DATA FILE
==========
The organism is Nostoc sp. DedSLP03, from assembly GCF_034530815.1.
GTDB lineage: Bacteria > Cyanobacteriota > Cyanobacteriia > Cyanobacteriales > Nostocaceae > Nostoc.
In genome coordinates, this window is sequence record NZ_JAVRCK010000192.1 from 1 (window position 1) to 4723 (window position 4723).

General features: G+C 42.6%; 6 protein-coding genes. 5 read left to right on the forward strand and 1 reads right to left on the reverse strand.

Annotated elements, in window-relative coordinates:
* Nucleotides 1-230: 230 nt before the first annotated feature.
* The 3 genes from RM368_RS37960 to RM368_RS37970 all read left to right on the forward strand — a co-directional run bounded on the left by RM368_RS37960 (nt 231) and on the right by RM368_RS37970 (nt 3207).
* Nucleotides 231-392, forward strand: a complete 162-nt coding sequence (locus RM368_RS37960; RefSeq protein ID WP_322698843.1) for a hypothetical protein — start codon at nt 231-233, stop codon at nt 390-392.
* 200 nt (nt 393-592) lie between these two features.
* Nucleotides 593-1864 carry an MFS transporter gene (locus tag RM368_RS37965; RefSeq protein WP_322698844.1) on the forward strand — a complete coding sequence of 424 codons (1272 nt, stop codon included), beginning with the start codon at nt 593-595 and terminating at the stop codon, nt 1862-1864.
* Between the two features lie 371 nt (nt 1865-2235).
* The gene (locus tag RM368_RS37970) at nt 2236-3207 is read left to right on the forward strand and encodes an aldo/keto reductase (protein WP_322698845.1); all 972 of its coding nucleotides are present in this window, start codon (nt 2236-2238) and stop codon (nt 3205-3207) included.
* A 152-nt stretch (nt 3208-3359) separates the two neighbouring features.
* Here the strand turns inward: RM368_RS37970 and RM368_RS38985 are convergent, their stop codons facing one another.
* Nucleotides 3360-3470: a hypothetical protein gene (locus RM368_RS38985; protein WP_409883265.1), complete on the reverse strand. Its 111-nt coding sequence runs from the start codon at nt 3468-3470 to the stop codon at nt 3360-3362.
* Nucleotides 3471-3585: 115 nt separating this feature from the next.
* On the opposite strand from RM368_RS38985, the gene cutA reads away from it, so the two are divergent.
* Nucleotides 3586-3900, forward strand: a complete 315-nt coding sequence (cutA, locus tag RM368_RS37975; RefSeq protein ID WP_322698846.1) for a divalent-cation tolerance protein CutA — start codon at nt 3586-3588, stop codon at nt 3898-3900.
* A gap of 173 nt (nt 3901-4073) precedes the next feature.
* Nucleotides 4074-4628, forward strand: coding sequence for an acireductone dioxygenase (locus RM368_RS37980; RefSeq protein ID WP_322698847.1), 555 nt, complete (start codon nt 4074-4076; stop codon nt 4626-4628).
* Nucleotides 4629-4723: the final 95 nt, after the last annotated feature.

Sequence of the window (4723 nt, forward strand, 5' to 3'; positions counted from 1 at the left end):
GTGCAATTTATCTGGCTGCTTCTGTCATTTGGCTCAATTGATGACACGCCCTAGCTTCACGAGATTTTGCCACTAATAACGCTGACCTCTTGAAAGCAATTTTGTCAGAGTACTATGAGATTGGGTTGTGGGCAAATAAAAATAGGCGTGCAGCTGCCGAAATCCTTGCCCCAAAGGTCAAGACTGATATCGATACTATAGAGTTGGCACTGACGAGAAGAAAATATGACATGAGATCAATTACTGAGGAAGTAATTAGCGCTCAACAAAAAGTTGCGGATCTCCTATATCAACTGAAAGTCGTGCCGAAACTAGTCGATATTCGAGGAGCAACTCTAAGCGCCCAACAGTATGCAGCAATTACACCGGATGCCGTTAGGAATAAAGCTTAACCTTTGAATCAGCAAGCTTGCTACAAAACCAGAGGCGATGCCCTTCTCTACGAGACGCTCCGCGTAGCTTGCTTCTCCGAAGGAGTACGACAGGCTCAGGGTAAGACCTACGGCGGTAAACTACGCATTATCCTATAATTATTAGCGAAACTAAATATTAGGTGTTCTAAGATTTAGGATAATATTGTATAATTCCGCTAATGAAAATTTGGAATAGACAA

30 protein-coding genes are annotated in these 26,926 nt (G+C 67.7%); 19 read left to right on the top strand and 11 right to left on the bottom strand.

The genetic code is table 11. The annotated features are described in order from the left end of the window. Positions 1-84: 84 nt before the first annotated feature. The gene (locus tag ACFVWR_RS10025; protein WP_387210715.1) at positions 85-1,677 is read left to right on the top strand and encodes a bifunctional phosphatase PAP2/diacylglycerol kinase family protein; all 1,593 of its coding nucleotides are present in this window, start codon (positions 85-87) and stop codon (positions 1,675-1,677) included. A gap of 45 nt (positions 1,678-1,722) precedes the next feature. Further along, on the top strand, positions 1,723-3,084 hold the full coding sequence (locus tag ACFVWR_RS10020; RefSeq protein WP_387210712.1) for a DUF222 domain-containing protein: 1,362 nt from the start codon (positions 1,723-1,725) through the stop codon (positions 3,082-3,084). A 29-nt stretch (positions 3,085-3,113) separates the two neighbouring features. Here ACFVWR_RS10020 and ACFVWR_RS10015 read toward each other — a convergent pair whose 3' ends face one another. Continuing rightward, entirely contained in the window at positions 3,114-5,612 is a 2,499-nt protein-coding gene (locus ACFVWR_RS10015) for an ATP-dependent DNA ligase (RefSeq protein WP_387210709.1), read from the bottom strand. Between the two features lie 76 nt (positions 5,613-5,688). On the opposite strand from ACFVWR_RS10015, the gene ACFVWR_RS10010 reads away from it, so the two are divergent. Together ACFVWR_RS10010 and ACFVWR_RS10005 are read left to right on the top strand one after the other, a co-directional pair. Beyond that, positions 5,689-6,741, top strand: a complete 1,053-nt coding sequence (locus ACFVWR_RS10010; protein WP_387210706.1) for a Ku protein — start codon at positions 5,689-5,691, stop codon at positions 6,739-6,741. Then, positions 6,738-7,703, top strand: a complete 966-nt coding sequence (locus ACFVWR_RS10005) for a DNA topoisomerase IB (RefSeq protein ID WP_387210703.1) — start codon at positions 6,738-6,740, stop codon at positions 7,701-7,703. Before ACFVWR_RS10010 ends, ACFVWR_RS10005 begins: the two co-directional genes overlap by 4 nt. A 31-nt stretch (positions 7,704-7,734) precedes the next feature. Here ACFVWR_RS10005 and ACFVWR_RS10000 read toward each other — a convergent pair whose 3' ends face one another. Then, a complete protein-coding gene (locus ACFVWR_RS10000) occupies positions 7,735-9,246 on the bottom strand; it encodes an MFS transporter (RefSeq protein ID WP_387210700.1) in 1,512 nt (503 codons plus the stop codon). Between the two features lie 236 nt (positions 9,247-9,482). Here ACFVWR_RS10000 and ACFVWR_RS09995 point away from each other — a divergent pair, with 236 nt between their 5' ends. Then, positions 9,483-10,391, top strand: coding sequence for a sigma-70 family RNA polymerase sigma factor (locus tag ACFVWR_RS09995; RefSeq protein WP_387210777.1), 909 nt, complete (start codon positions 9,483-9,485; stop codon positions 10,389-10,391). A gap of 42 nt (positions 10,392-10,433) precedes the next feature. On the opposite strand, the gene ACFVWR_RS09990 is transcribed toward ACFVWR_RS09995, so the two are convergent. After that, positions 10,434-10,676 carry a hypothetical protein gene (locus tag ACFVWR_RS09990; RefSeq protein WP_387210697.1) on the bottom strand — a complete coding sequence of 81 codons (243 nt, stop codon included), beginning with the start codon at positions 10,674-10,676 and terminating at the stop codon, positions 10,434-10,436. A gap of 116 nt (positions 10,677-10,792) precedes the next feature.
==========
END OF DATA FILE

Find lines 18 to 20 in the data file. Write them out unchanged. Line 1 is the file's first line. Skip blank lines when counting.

* Nucleotides 3586-3900, forward strand: a complete 315-nt coding sequence (cutA, locus tag RM368_RS37975; RefSeq protein ID WP_322698846.1) for a divalent-cation tolerance protein CutA — start codon at nt 3586-3588, stop codon at nt 3898-3900.
* A gap of 173 nt (nt 3901-4073) precedes the next feature.
* Nucleotides 4074-4628, forward strand: coding sequence for an acireductone dioxygenase (locus RM368_RS37980; RefSeq protein ID WP_322698847.1), 555 nt, complete (start codon nt 4074-4076; stop codon nt 4626-4628).